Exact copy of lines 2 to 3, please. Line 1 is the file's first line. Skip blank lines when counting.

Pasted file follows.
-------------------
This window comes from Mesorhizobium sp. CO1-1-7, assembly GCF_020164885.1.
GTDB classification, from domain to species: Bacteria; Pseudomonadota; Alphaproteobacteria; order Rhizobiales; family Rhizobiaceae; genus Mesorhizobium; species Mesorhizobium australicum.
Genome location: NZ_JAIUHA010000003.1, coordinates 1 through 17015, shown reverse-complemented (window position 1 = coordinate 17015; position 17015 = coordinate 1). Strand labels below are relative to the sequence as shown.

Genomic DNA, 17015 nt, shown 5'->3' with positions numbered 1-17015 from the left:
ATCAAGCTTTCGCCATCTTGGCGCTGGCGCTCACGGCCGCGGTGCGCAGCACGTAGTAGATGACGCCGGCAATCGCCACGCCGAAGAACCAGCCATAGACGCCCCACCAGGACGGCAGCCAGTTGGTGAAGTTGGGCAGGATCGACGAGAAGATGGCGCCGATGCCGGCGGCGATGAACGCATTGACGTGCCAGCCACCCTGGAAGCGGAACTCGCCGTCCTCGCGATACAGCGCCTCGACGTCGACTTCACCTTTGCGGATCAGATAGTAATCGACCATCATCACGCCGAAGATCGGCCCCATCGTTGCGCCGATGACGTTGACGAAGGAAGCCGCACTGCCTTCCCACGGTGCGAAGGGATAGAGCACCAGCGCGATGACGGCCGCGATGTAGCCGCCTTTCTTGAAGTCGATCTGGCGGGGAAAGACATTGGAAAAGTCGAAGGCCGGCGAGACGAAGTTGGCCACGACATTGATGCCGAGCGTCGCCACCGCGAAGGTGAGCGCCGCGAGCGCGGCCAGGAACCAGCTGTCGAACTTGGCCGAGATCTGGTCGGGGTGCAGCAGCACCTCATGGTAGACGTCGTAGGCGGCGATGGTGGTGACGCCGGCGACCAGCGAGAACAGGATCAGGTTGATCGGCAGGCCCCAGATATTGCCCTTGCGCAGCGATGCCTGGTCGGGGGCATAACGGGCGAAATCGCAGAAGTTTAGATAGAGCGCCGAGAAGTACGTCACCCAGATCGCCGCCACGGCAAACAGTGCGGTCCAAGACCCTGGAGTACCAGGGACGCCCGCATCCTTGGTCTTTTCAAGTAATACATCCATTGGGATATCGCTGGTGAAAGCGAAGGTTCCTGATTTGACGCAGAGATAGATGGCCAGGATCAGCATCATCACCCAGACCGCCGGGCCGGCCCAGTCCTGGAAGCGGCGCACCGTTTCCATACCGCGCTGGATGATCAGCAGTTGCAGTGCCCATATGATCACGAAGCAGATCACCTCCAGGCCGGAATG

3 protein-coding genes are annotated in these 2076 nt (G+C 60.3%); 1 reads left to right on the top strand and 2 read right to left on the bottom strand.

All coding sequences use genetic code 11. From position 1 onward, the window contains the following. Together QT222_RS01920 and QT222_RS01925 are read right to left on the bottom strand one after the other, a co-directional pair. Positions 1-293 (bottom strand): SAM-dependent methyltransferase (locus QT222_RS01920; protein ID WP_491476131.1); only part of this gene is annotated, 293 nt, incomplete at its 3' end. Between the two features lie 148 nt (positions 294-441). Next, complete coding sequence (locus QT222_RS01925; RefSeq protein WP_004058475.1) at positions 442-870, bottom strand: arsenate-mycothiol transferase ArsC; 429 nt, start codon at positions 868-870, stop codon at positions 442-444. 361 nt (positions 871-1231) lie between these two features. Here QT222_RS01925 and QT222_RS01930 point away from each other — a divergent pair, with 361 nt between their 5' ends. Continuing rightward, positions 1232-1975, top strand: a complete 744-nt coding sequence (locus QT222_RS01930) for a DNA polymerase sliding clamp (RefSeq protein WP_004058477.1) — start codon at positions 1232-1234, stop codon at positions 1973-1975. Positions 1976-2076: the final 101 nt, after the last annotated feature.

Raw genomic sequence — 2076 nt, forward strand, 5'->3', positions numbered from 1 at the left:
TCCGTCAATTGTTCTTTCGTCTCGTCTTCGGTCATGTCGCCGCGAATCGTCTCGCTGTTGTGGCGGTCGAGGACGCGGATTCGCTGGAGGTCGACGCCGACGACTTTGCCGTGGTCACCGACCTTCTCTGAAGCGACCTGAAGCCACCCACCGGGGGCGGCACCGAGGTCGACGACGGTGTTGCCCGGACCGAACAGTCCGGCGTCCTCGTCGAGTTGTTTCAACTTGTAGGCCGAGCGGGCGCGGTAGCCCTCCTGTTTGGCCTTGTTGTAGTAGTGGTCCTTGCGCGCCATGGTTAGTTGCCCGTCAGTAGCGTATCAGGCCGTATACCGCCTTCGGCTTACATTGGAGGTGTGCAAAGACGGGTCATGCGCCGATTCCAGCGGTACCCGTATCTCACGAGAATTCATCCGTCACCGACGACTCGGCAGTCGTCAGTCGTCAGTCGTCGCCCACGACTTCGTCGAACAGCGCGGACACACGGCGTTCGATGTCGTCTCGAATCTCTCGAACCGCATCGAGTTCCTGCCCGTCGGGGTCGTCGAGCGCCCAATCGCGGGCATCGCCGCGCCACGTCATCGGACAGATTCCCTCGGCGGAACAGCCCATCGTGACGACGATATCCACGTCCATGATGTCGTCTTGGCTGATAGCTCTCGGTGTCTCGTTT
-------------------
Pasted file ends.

GTDB classification, from domain to species: Bacteria; Pseudomonadota; Alphaproteobacteria; order Rhizobiales; family Rhizobiaceae; genus Mesorhizobium; species Mesorhizobium australicum.
Genome location: NZ_JAIUHA010000003.1, coordinates 1 through 17015, shown reverse-complemented (window position 1 = coordinate 17015; position 17015 = coordinate 1). Strand labels below are relative to the sequence as shown.